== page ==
The first day of the year 2013 was a cold one in Toronto. I had forgotten to wear a hat or scarf when I ventured out to the grocery store to pick up some much-needed vittles for the week ahead.
I was still shivering when I waited in the queue to pay for my broccoli, milk, and eggs, and the man who stood in front of me noticed. He made a quick remark about starting off the year with a chill, and I chuckled when I told him that my lack of winter preparation was perhaps a bad omen for the year ahead.
The man, in his late seventies, with a soft smile and wrinkled skin on his face showing a wisdom acquired from a life of hard experiences, waited for me to pay for my groceries to continue our conversation. I bought him a cup of coffee at the Loblaws coffee stand and we chatted while two musicians played live jazz in the store for shoppers.
Halfway through our conversation, he stopped, stared at me for what seemed like at least two minutes, and then said, clearly and confidently:
“You are a compassionate man. I can see it in your eyes. You have compassion and you want to spend your life helping others.”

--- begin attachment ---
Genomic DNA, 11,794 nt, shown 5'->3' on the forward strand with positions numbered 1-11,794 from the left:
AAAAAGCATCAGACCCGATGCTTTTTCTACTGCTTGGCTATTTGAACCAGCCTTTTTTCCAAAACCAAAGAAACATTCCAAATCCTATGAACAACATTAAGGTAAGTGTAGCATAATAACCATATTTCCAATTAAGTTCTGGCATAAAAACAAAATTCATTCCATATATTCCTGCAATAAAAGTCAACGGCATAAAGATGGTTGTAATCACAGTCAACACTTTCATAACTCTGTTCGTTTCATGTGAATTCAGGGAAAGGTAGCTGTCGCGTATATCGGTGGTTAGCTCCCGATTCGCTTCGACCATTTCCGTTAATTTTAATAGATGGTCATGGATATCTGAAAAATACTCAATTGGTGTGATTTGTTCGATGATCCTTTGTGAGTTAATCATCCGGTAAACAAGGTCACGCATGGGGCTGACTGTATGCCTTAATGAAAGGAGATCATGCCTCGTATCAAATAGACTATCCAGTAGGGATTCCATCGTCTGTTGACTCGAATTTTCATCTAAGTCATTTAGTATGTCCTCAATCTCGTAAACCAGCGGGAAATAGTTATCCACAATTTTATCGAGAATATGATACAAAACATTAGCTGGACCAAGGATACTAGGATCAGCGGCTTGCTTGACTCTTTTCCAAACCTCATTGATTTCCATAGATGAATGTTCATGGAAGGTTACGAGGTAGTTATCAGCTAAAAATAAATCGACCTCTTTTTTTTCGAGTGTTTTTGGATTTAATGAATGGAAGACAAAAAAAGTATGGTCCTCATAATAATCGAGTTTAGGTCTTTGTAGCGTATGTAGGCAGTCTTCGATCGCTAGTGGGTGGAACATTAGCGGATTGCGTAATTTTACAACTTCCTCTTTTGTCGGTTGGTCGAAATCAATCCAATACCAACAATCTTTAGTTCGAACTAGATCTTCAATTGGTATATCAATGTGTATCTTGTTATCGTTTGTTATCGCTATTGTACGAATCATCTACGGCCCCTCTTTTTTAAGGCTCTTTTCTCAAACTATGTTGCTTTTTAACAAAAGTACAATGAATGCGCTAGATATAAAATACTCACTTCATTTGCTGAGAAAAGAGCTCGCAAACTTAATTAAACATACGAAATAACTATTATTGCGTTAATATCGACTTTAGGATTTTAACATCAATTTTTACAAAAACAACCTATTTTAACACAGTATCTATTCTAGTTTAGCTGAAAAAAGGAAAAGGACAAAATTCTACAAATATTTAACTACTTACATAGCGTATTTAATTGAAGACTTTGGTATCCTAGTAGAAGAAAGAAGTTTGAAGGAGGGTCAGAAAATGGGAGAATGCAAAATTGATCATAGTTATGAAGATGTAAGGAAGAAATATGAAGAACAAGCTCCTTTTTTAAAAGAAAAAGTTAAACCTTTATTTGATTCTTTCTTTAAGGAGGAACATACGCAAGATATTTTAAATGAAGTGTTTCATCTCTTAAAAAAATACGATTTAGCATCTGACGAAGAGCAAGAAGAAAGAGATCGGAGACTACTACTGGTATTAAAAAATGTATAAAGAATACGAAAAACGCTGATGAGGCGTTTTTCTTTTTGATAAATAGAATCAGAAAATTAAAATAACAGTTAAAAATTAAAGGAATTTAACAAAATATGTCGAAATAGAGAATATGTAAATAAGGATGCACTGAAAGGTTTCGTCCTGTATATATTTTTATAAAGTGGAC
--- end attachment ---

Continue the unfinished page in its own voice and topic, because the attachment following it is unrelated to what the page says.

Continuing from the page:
I blushed and thanked him for the compliment, hoping to change the conversation, but he continued:
“The most compassionate people I have ever met — you are one of them, now — all have a tendency to give until they are hurt, and hurt badly by someone that doesn’t understand their capacity to care so much. I can see that you’ve been hurt, that you’re closing yourself off to the world because you’re scared you’re going to be hurt again; you’re worried that you’re not going to be able to cope with being hurt like that once more, that you’ll crumble.”
I didn’t respond, but he had more to say:
“You will be hurt again, but you need to believe in your capacity to rebound and persevere in the face of that pain. Your compassion, your desire to give until you are depleted, makes you easy to hurt, easier to take advantage of. Don’t stop. Don’t let the pain cloud the compassion in your eyes. Keep giving of yourself — this world needs more people who are willing to care for others more than they care for themselves. This world needs more compassion.”
I mumbled a thank you, but he stopped me and thanked me instead. Then he picked up his half-empty cup of coffee and his grocery bags and walked out of the store before I was able to get his name.
Grocery bags in hand, I walked home, without a hat or scarf, cold but not shivering. While his praise was too effusive, and whether true or not, his words had warmed me, and reminded me that I’ve been hiding behind a wall of hurt for too long. It’s time to be the me I want to be, again.
Happy new year, everyone. Here’s to a year full of compassion.